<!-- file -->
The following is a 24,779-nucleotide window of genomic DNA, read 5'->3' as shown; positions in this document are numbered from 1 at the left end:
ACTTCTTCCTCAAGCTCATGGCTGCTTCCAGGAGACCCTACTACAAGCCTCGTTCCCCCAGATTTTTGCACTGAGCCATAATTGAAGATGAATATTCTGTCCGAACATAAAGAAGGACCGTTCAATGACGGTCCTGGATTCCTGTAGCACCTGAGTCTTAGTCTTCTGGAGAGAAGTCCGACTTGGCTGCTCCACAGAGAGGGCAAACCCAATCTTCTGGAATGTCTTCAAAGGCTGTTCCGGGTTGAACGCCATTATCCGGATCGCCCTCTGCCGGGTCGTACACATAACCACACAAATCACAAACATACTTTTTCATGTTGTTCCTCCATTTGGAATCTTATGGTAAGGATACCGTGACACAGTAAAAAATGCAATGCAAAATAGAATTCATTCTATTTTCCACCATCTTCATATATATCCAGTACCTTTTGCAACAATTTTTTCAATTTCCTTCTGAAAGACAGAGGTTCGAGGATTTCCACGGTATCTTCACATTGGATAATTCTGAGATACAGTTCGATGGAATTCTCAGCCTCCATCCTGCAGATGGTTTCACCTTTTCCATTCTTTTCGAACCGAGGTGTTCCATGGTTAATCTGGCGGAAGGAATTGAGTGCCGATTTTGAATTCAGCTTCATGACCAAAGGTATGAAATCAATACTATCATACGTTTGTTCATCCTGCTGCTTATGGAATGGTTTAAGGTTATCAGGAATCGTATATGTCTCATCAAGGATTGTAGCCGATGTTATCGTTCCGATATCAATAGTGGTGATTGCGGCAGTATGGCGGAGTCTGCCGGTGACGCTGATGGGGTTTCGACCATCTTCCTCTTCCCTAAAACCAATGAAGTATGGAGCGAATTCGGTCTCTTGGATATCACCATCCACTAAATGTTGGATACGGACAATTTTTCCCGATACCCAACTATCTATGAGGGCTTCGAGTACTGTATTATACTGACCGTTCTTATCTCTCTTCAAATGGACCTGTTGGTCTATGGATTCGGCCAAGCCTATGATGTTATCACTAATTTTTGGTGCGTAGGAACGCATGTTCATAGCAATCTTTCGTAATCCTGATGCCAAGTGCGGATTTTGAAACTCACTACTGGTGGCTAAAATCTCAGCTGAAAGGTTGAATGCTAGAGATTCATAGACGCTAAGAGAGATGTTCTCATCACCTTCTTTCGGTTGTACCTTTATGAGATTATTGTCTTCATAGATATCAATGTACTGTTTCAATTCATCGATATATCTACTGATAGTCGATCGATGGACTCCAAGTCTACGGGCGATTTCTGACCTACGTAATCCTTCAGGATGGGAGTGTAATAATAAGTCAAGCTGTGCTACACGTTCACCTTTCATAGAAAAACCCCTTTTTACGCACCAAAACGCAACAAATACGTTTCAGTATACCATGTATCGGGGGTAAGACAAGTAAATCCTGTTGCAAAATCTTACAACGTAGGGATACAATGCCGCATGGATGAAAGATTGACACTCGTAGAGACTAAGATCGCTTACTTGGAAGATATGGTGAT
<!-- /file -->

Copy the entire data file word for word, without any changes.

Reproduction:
The following is a 24,779-nucleotide window of genomic DNA, read 5'->3' as shown; positions in this document are numbered from 1 at the left end:
ACTTCTTCCTCAAGCTCATGGCTGCTTCCAGGAGACCCTACTACAAGCCTCGTTCCCCCAGATTTTTGCACTGAGCCATAATTGAAGATGAATATTCTGTCCGAACATAAAGAAGGACCGTTCAATGACGGTCCTGGATTCCTGTAGCACCTGAGTCTTAGTCTTCTGGAGAGAAGTCCGACTTGGCTGCTCCACAGAGAGGGCAAACCCAATCTTCTGGAATGTCTTCAAAGGCTGTTCCGGGTTGAACGCCATTATCCGGATCGCCCTCTGCCGGGTCGTACACATAACCACACAAATCACAAACATACTTTTTCATGTTGTTCCTCCATTTGGAATCTTATGGTAAGGATACCGTGACACAGTAAAAAATGCAATGCAAAATAGAATTCATTCTATTTTCCACCATCTTCATATATATCCAGTACCTTTTGCAACAATTTTTTCAATTTCCTTCTGAAAGACAGAGGTTCGAGGATTTCCACGGTATCTTCACATTGGATAATTCTGAGATACAGTTCGATGGAATTCTCAGCCTCCATCCTGCAGATGGTTTCACCTTTTCCATTCTTTTCGAACCGAGGTGTTCCATGGTTAATCTGGCGGAAGGAATTGAGTGCCGATTTTGAATTCAGCTTCATGACCAAAGGTATGAAATCAATACTATCATACGTTTGTTCATCCTGCTGCTTATGGAATGGTTTAAGGTTATCAGGAATCGTATATGTCTCATCAAGGATTGTAGCCGATGTTATCGTTCCGATATCAATAGTGGTGATTGCGGCAGTATGGCGGAGTCTGCCGGTGACGCTGATGGGGTTTCGACCATCTTCCTCTTCCCTAAAACCAATGAAGTATGGAGCGAATTCGGTCTCTTGGATATCACCATCCACTAAATGTTGGATACGGACAATTTTTCCCGATACCCAACTATCTATGAGGGCTTCGAGTACTGTATTATACTGACCGTTCTTATCTCTCTTCAAATGGACCTGTTGGTCTATGGATTCGGCCAAGCCTATGATGTTATCACTAATTTTTGGTGCGTAGGAACGCATGTTCATAGCAATCTTTCGTAATCCTGATGCCAAGTGCGGATTTTGAAACTCACTACTGGTGGCTAAAATCTCAGCTGAAAGGTTGAATGCTAGAGATTCATAGACGCTAAGAGAGATGTTCTCATCACCTTCTTTCGGTTGTACCTTTATGAGATTATTGTCTTCATAGATATCAATGTACTGTTTCAATTCATCGATATATCTACTGATAGTCGATCGATGGACTCCAAGTCTACGGGCGATTTCTGACCTACGTAATCCTTCAGGATGGGAGTGTAATAATAAGTCAAGCTGTGCTACACGTTCACCTTTCATAGAAAAACCCCTTTTTACGCACCAAAACGCAACAAATACGTTTCAGTATACCATGTATCGGGGGTAAGACAAGTAAATCCTGTTGCAAAATCTTACAACGTAGGGATACAATGCCGCATGGATGAAAGATTGACACTCGTAGAGACTAAGATCGCTTACTTGGAAGATATGGTGAT